• Only non-Jews were baptized in 1st century Judaism. Outsiders needed to be cleansed in order to participate in the life of the community. John’s urgent call for all to be baptized signaled a clear message: it doesn’t matter what family you were born into; we are all outsiders and we need to think again about how we are living life.
  • This baptism was taking place “along the Jordan River” instead of Jerusalem and John believed that this baptism was for the “forgiveness of sins.” That type of transaction was supposed to take place in view of official priesthood in the shadow of Israel’s Temple. But here is John, breaking out holiness in the wilderness. This bold move had political, religious, and economical implications.

I suggest that the heart of John’s critique of Jewish insiders was their presumption for being in Abraham’s family, that their national identity gave them some sort of certainty within the life of God. John is clear, the fruit of one’s life is the determining factor of whether or not one is located within this community.

Presumption is a powerful force. A man can presume that he and his spouse have a romantic relationship because they sleep in the same bed and share meals together. A mother can presume to have a good relationship with her child because they “talk” everyday. A worker can presume to have a certain standing within a company because he has worked their for a certain amount of years.

Those outside of the faith struggle with the sins of pride claiming that they don’t need a god in order to have an ultimate ground of being.

Those inside the faith struggle with sins of presumption, claiming that affiliation is the same as participation.

John’s riverside chats are haunting and I must admit that his message stings and spooks. As not only a religious person but also a professional Christian, John’s words have pointed me to Paul’s haunting words to the Corinthian church,

“Examine yourselves to see whether you are in the faith; test yourselves. Do you not realize that Christ Jesus is in you – unless, of course, you fail the test?” (2 Corinthians 13:5)

May our craving to inhabit the life of Jesus exceed even our desire to be affiliated with the community of faith.

May God see us as faithful servants, not merely enthusiasts.

Between Rocks and Hard Places and Safety and Refugees

rock and hard place

This isn’t a post about marriage but about a time when Jesus was asked a question about marriage, that placed him between a rock and a hard place. (see Matthew 19:1-10)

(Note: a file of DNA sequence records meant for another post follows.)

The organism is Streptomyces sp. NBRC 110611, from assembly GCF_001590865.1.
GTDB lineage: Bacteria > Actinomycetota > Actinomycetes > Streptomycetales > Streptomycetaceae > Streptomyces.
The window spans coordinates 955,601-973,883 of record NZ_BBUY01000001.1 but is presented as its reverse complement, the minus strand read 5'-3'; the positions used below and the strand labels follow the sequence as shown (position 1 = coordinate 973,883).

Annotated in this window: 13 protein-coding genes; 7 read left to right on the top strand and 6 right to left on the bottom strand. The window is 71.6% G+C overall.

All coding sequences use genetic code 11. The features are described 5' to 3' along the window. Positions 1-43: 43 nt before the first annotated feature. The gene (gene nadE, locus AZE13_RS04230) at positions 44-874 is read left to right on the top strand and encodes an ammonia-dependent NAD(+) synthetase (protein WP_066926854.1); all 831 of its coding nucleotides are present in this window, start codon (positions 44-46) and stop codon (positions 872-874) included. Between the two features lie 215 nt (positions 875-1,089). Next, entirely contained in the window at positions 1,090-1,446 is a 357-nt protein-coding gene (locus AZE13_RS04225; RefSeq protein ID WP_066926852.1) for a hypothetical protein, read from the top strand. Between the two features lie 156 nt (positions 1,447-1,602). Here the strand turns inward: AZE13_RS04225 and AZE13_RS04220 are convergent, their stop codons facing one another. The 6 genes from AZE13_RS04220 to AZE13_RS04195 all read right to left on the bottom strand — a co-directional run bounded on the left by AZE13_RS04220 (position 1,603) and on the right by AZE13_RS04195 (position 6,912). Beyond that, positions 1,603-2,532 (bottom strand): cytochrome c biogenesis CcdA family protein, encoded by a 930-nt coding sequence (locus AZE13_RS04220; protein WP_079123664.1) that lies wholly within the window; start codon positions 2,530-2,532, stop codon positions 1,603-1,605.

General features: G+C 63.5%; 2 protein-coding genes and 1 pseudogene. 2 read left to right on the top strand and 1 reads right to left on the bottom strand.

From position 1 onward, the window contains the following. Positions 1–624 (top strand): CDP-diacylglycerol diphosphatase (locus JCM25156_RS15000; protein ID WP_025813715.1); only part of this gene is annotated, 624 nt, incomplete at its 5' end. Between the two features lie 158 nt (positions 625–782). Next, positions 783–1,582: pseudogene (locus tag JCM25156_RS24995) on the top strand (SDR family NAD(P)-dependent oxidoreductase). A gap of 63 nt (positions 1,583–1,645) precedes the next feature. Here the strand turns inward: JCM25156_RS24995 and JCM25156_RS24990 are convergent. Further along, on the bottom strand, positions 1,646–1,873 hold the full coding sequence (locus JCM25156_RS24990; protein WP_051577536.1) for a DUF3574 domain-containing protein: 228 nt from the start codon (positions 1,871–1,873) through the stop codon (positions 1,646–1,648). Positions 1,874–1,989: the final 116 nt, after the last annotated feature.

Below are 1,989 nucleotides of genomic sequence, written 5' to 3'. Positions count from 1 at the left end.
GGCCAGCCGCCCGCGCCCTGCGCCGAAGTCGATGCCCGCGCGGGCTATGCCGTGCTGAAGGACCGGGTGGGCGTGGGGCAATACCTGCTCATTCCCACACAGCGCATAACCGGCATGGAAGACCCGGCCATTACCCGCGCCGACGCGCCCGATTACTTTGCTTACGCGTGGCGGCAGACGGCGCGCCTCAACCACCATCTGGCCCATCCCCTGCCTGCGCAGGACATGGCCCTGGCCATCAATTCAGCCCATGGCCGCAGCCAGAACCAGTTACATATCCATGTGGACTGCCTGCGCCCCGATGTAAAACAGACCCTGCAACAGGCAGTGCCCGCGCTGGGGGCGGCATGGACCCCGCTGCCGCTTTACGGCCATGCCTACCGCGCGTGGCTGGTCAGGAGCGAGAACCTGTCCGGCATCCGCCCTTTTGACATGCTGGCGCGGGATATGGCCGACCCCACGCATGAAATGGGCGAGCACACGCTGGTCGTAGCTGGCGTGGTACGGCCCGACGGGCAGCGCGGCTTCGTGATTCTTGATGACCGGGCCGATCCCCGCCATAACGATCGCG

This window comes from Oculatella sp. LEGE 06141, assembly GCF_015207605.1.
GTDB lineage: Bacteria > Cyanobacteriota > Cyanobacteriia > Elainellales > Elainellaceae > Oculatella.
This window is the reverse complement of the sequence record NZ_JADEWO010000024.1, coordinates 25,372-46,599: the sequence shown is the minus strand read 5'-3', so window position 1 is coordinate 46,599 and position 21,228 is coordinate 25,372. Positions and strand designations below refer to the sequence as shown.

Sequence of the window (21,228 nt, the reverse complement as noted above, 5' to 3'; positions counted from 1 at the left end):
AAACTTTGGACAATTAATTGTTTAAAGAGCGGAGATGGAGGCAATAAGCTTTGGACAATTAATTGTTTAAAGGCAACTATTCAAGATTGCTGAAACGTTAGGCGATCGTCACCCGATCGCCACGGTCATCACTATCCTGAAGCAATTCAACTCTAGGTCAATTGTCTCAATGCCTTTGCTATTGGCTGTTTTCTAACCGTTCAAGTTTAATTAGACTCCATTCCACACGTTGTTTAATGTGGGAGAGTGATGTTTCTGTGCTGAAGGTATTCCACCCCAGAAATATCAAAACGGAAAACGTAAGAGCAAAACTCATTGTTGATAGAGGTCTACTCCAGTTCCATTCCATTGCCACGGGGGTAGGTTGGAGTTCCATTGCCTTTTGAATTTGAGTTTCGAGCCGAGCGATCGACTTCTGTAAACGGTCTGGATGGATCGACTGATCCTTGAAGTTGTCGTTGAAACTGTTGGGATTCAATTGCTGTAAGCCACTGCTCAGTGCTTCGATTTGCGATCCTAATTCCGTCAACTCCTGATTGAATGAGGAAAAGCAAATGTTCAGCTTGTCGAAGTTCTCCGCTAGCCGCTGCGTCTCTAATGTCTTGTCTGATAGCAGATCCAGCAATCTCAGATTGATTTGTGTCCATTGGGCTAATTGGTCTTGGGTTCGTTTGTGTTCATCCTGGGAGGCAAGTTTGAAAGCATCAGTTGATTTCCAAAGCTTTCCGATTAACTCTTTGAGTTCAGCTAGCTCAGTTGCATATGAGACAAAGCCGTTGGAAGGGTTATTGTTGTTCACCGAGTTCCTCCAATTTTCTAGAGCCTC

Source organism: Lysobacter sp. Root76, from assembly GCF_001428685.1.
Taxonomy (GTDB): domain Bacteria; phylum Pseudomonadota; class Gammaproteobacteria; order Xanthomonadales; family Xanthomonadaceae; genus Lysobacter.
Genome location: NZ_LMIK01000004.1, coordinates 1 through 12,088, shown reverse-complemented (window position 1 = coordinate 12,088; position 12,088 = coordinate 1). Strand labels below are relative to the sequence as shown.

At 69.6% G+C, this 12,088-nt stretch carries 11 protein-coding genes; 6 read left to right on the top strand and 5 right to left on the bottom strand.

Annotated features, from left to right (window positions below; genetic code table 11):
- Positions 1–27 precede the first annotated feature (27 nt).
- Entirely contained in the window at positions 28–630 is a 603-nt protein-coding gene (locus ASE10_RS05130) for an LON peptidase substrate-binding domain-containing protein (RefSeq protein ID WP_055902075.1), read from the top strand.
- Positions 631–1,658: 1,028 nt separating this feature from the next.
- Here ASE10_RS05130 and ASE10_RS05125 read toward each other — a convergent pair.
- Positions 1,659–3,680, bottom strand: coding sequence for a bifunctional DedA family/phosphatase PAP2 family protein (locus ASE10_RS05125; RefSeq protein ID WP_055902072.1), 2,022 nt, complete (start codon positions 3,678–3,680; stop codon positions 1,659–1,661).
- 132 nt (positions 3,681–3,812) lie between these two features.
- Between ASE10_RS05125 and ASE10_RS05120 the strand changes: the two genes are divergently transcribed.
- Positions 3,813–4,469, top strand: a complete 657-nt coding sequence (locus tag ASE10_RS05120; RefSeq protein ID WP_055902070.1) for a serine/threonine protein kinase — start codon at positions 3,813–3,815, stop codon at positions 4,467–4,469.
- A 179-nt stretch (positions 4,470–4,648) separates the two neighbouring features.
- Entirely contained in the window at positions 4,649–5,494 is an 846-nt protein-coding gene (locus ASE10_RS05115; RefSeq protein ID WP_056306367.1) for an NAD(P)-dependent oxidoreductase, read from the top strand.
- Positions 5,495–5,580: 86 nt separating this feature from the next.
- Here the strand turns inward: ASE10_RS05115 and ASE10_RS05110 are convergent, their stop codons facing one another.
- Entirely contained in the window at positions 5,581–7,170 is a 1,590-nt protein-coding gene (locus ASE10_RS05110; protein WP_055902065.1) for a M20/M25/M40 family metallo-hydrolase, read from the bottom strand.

To be more clear, this post is about a time when Jesus was asked a question about marriage and decided to deal with the thing behind the question about marriage.

In Matthew 19, Jesus opponents sought to test him by asking a question concerning a common debate among them:

“Is it lawful for a man to divorce his wife for any and every reason?”

What a question!”For any and every reason?” Seriously? Try to answer a question where “any” and “every” are tied together.

This question was packed with serious heat. In the background of this question we have two schools of rabbinical thought that had argued about the topic of divorce for decades and the battle line seemed to be drawn in Deuteronomy 24:1, where Moses permits divorce for “anything indecent.” One school emphasized the “indecent” part of the passage, leaving marital unfaithfulness as the only acceptable reason for divorce while the other school emphasized the “anything” part of the ruling, allowing men to divorce their wives for things as menial as burning their meal.

So the question was tricky: “Who are you with Jesus? With the ‘indecent’  group or with the ‘anything’ group?”

The framing of the question left little room for actual discussion, but only just enough room for a quick vote of affiliation.

Therefore, wisely, Jesus moved the discussion “into a bigger room” by not trying to parse a particular passage in the law of Moses, but to a more radical (radical: think not of teenage angst but “root” where the word radical really comes from) vision of relationships: two people leave their families to journey on an adventure together and dwell as one person. Let’s talk about how we can stay together and not how, or if, we can plan to go our separate ways if we lose interest in our original commitment to one another.

Jesus’ opponents followed Jesus into that bigger room where they tested him again with another question. After all, they didn’t want to learn something but they wanted to engage in a game of rhetorical sword-fighting; everyone’s favorite pastime.

Their question was as follows:

“Why did Moses command that a man give his wife a certificate of divorce and send her away?” (Matthew 19:7)

This is a fair question. Why did God allow Moses to permit a divorce if God was so adamant about couples not parting ways?